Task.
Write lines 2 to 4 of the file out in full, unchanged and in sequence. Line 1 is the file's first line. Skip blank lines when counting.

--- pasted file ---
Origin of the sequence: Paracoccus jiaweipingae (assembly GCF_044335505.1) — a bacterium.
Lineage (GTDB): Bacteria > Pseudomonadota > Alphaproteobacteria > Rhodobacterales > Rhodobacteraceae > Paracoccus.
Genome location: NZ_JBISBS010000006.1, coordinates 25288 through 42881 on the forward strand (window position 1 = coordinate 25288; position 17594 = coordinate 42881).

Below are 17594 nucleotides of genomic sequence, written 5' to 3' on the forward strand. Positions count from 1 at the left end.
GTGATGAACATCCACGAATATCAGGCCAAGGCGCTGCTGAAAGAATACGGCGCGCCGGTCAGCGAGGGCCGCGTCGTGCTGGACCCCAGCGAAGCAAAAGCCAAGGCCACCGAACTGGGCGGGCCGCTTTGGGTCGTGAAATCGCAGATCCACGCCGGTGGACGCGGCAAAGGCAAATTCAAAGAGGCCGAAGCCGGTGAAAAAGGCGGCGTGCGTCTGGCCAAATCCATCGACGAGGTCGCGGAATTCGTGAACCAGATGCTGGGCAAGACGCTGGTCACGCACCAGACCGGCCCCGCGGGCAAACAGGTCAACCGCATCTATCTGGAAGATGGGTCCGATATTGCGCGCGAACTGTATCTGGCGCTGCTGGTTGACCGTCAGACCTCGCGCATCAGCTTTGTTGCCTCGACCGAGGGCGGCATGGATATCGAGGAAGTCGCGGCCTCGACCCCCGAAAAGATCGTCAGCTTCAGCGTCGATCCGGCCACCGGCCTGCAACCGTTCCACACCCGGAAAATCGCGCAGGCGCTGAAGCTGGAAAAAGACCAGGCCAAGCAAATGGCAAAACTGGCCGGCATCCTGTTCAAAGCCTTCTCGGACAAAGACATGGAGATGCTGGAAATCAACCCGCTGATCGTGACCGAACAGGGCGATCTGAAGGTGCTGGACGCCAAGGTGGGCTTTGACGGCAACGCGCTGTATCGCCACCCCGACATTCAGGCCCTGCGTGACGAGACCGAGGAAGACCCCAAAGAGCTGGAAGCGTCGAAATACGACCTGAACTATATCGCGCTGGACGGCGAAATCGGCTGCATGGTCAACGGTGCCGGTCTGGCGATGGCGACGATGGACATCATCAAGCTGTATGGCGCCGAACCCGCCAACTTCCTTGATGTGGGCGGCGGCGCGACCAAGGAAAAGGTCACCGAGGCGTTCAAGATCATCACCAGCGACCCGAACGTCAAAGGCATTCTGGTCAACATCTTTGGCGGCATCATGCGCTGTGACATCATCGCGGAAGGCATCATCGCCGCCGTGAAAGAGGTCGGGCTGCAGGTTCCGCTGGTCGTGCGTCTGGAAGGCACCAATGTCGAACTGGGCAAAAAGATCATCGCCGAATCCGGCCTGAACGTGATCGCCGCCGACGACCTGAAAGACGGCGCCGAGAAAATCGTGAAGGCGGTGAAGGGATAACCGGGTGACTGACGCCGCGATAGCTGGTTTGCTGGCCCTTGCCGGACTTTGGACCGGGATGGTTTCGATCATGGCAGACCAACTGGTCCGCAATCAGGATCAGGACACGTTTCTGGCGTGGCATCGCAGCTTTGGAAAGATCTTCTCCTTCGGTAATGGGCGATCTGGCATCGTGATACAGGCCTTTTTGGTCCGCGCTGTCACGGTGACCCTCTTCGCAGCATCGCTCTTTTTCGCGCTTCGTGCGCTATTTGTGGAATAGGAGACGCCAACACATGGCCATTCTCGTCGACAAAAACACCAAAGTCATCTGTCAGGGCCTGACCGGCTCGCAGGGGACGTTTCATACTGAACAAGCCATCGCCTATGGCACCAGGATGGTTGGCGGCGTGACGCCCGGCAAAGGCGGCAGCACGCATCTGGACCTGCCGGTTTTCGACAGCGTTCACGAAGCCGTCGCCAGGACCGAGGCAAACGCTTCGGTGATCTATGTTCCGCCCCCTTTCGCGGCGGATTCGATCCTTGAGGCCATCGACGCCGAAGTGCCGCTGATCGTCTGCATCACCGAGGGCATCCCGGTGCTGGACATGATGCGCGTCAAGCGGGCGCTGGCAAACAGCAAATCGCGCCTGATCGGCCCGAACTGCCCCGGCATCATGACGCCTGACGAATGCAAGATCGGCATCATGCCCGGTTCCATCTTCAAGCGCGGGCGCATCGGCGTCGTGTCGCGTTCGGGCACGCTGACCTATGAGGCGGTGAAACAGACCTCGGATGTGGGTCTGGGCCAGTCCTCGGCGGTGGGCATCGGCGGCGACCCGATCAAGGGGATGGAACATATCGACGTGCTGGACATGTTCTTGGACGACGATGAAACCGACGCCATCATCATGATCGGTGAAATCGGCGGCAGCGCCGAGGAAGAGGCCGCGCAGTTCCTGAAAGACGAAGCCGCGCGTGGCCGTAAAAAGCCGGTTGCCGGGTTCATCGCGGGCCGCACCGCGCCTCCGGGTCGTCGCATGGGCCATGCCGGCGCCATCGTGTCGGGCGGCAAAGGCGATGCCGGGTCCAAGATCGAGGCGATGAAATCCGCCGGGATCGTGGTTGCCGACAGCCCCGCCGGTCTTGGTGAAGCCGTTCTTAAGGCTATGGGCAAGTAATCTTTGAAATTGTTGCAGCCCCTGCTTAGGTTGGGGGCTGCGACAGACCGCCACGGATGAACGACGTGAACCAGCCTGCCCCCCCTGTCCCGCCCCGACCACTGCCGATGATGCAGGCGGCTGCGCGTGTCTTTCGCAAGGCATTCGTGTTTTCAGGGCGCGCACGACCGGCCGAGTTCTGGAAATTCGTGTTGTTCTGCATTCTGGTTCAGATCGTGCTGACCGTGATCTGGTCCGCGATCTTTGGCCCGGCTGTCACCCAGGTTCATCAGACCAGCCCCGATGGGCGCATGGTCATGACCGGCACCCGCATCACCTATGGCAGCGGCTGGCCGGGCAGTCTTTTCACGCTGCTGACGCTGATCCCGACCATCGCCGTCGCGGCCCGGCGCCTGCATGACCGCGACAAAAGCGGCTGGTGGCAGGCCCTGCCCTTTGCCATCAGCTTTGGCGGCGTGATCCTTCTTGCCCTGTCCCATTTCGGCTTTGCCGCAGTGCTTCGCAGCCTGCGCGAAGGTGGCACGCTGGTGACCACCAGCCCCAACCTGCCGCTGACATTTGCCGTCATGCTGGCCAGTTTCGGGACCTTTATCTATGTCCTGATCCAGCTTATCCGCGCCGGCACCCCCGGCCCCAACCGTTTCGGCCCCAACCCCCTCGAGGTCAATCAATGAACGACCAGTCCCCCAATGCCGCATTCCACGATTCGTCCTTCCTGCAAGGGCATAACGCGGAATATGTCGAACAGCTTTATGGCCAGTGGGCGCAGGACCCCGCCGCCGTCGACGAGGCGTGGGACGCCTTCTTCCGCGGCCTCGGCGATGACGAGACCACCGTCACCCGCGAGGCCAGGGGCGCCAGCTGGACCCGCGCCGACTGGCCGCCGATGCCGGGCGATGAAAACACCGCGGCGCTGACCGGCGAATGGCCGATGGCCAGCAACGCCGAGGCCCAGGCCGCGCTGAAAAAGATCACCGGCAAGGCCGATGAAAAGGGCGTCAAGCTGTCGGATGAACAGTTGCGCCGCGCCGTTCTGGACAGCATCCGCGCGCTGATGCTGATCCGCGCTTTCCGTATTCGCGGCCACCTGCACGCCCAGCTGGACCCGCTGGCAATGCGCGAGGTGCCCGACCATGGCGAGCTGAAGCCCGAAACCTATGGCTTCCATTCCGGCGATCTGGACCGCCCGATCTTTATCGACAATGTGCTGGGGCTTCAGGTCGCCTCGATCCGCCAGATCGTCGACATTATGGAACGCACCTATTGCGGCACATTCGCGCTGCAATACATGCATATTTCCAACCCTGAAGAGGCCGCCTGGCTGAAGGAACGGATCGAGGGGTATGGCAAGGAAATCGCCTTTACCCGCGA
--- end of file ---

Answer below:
Lineage (GTDB): Bacteria > Pseudomonadota > Alphaproteobacteria > Rhodobacterales > Rhodobacteraceae > Paracoccus.
Genome location: NZ_JBISBS010000006.1, coordinates 25288 through 42881 on the forward strand (window position 1 = coordinate 25288; position 17594 = coordinate 42881).

Below are 17594 nucleotides of genomic sequence, written 5' to 3' on the forward strand. Positions count from 1 at the left end.